Nicolas Ho, Product Manager from ABB talks to AZoM about the reliable and convenient LLT100 Laser Level measurement sensor which is designed specifically for harsh environments and industrial applications.
Please tell us about the company and the work you do?
ABB's Measurement & Analytics business unit is among the world's leading manufacturers and suppliers of instrumentation and analyzers. ABB operates in more than 100 countries with about 132,000 employees.
ABB is a recognized manufacturer of Level Measurement Products, including state-of-the-art level instrumentation for liquids and bulk solids detection. Our products have demonstrated versatility in numerous applications, affording our customers a variety of practical and innovative solutions for their installation needs.
The ABB family of non-contact laser level products (LM80, LM200, and LLT100) provides solutions for accurate measurement in a wide variety of industries: oil & gas, chemicals, mining, power, food & beverages, and water & waste water.
I am the Product Manager for Laser level and volume measurement products at ABB. My work consists in making sure our clients have the best product we can offer. I manage the product roadmap, its marketing, training of our sales force and service groups, and the deployment of our products worldwide.
Why did ABB decide to introduce a new Laser measurement product? Was there a gap in the market?
ABB was a proponent of using laser technology for industrial measurements for many years. ABB offered the LM80 and LM200 which were popular to measure the level of bulk materials.
They were also used for measuring some liquids, like turbid liquids or colored liquids. Seeing the many advantages of laser level measurement in the industrial market, ABB decided to develop a more recent product completely tailored for industrial applications. We then launched the new LLT100.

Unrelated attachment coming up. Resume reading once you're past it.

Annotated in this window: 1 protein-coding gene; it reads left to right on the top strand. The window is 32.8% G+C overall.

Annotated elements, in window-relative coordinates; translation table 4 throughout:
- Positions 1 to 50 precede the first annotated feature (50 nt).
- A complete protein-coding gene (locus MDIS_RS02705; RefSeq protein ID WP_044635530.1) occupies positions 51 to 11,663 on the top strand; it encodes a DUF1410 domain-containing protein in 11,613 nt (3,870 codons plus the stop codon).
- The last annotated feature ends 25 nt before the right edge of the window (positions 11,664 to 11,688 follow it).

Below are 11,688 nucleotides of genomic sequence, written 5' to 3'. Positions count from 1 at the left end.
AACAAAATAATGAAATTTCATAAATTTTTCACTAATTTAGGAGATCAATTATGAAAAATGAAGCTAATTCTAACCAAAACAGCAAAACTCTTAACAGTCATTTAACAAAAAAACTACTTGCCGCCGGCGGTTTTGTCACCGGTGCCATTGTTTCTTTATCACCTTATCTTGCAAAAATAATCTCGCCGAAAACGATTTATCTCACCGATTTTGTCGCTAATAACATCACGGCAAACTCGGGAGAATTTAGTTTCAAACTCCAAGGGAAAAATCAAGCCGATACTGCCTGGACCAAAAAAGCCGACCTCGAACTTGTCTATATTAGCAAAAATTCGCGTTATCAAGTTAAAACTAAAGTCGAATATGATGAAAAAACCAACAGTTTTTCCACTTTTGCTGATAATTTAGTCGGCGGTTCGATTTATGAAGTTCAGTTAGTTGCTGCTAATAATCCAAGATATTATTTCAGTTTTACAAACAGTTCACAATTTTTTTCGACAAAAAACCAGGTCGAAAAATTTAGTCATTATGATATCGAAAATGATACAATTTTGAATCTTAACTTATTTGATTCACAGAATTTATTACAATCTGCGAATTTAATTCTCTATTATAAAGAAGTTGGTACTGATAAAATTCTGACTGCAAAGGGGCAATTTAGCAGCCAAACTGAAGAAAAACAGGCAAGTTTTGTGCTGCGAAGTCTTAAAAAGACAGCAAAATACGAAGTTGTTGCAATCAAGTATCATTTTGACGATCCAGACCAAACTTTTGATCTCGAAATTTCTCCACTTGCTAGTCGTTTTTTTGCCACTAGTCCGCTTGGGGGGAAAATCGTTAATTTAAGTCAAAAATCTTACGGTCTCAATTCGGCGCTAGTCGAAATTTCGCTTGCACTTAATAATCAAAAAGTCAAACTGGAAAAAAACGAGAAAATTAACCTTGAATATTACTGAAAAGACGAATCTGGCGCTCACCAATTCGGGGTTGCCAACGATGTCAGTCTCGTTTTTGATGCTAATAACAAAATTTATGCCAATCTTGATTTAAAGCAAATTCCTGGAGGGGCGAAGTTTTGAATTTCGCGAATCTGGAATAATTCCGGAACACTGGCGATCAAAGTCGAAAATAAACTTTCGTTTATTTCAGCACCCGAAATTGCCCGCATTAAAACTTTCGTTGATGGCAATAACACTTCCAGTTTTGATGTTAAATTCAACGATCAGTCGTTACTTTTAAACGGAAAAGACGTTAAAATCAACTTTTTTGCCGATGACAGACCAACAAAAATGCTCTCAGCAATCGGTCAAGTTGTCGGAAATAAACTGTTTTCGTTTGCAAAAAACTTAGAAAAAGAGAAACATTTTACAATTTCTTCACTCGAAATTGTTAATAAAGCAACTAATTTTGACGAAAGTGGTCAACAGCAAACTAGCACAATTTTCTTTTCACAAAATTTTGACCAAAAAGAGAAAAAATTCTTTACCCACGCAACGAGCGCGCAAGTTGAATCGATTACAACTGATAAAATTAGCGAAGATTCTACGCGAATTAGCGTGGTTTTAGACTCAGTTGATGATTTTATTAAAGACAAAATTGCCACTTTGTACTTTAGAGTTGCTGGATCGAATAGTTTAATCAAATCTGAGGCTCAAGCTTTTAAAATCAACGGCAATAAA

This new product is really a step forward in terms of industrial measurements. It has all the advantages of laser ranging, in addition to being powered from the loop, having HART communication, being approved for hazardous area (FM class 1 / division 1), and having an embedded display with touch-through-the-glass interface. Most importantly, it also can detect any liquid, even transparent liquids, which is most convenient.
Why is laser measurement popular?
The laser level measurement is popular because of the simplicity of its use. The laser beam, being very narrow, doesn’t interfere with its surroundings and therefore is insensitive to its environment.
Typical technologies like open-path radar, for instance, have much larger beams and the user must map the echoes in the tank to make sure the instrument detects the right surface. If the environment changes, for instance due to build-up on the vessel walls, it might require a remapping of the echoes which causes time lost for the users.
This entire concept doesn’t apply to laser level measurement as no echo mapping is required by the user. Also, since the laser beam is so narrow, it is possible to shoot it down narrow pipes (as small as 2 in.), through grids, or other kinds of constrained spaces. Finally, laser level measurement is not affected by the dielectric constant of materials. All materials will reflect enough light to be detected, so low-dielectric constant materials like plastics and oils are very easy to measure.
What applications can the LLT100 be used for?
In many applications The LLT100 is used for inventory monitoring, so users can know how much material they have and therefore can manage their usage and procurement. LLT100 is also used for process control, where it provides automation of filling and emptying. In many application keeping the level to a given value will greatly improve the efficiency of the process. In these cases, the return of investment can be achieved in a matter of days after installing the LLT100.
Which types of industries will benefit from the Laser measurement instrument? Why?
The LLT100 benefits many industries. For the chemicals industry, its ability to measure liquids and low-dielectric constant materials such as plastics and polymers make it quite useful. In oil & gas, it is used for floating roof level measurement and tank level monitoring, where its reliability and simplicity make it very popular.